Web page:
Q About six months ago, I signed a one-year lease to rent a duplex unit in a condominium community. Now the owner tells me he is canceling my lease because he needs to sell the unit. Can he do this?
A A lease guarantees the existence of the rental relationship for both the landlord and tenant through the entire term of the lease period. As a matter of law, a lease is canceled only by a few extraordinary events such as destruction of the premises by an "act of God."
A decision by the owner to sell is not one of these extraordinary events. If the rental property is sold during the term of the lease, the new owner becomes the "successor in interest," obligated to continue to comply with all the terms of the existing lease unit it expires.
The only exception would be if the lease contains an explicit escape clause specifying that sale of the property terminates the lease.
You should check your lease to see if there is such an escape clause. Otherwise, the lease can be canceled due to sale only with your express permission, which means you could consider negotiating a termination agreement in exchange for some financial or other benefit.
You could also involve your local mediation program to help with these negotiations, if you should decide to explore that option.
Q I read a newspaper ad for an apartment community that I thought might be a good living situation for me. But when I followed up to obtain a rental application, I was told that I was too young! I have never been told that before. Refusing to consider me seems like discrimination based on my age. Do I have a claim for discrimination?
A The answer depends on obtaining some further information about the status of this specific property. Certain properties are exempt from the fair housing laws on age discrimination because they have been designated as senior housing.
Specifically, the following properties are exempt: 1) senior citizen housing complexes designed for residents that are age 62 years or older; 2) federal or state programs and complexes designed to be solely occupied by seniors; and 3) senior housing in which 80 percent of the units have been set aside for at least one tenant occupying each unit who is over the age of 55.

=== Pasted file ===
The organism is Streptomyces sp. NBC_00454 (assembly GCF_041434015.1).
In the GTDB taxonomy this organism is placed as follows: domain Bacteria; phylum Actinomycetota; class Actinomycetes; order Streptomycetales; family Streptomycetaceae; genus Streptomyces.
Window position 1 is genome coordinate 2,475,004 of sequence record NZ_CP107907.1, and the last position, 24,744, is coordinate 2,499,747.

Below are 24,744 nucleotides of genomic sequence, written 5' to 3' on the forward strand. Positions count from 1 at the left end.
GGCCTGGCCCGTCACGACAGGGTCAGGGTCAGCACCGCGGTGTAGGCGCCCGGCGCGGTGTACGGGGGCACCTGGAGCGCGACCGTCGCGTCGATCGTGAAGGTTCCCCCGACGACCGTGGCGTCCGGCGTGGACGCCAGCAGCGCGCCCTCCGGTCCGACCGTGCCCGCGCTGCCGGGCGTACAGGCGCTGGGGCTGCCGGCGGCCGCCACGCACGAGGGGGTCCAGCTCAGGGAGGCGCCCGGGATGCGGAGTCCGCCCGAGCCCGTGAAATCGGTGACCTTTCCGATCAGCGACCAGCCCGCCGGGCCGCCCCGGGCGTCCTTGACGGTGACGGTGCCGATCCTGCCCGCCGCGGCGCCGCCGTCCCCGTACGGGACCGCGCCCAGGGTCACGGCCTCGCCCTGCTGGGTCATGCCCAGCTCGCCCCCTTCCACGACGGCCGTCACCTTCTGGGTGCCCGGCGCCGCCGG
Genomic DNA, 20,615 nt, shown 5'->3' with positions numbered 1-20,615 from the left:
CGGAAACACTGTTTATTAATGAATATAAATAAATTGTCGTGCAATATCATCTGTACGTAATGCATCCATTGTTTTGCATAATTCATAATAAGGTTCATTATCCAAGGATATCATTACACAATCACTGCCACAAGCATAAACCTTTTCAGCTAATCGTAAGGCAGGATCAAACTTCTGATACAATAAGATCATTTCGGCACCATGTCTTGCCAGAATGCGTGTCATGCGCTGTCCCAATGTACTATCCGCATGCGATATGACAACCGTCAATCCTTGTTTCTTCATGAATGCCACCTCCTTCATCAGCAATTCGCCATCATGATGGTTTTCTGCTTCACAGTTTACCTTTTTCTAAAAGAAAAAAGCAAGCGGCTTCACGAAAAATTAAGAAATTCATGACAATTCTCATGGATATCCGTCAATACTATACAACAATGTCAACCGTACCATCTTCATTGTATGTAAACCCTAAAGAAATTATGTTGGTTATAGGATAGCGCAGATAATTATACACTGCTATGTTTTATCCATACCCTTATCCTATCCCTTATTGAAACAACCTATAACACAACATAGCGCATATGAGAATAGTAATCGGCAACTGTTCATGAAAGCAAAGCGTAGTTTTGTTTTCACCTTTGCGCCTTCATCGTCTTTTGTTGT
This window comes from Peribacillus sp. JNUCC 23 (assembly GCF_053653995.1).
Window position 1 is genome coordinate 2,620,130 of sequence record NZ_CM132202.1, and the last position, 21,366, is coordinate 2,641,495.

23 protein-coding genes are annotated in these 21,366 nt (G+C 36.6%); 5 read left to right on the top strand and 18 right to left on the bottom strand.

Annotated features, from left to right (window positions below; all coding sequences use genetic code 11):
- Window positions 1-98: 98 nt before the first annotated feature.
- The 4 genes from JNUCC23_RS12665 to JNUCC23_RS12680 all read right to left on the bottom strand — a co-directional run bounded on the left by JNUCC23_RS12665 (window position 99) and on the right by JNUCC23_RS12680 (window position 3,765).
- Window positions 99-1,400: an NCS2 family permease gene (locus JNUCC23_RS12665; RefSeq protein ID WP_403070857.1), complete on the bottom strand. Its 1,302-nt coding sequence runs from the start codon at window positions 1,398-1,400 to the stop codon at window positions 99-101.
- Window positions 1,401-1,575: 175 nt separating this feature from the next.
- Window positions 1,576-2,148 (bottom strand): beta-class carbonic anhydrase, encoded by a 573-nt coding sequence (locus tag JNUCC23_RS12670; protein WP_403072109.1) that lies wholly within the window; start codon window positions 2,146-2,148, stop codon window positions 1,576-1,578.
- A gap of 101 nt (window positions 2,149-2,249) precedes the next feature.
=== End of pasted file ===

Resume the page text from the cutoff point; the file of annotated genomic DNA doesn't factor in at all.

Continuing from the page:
If the property that caught your attention is not participating in one of these programs, your treatment may have been discriminatory. Your local fair housing agency can look into whether or not this specific housing complex is entitled to an exception from the fair housing laws.
Q I was recently hired to manage a rental property with 32 units. Given all the current economic uncertainty, I want to review the financial records of current residents to decide which of them are financially stable and which ones can be expected to have trouble paying the rent. I want to be ready in case ownership decides to increase the rent in the future to make up for rent reductions they were forced to offer in the last couple of years.
Based on my knowledge of the industry, I feel that running a credit report for each resident will be the best way to check their ability to pay in the future, which is why we always obtain a credit report for rental applicants. Before I start this process, I just want to make sure I won't be violating any laws if I do run the credit reports.
A We recommend that you look at alternative methods to achieve your goal. First, you will need a written authorization from each tenant to obtain a report. We do not believe you can charge a current tenant for the cost of running the report.
A current tenant is not an applicant covered by Civil Code Section 1950.6(a), the statute that allows you to charge an applicant for the cost of a credit report connected to an application process. Under the Consumer Credit Reporting Agencies Act, California Civil Code Sections 1785.1-1785.35, if you take any adverse action based on your review of a tenant's credit report, Section 1786.40(a) of the Act requires you to give an immediate written notice to the tenant. That notice must include the contact information for the credit reporting agency that issued the report, a statement that your action was based in whole or in part on the credit report, and a statement telling the tenant that he or she has a right to a free copy of the report from the agency within 60 days of your notice. This notice entitles the tenant to access the report and dispute its accuracy.
Rather than impose these requirements on yourself, you should look to other sources. A credit report is only a report of recent general financial activity. You can obtain much more direct information about prior relevant financial activity by reviewing the rent payment histories for your current tenants. There are no reporting or disclosure obligations attached to your own internal review.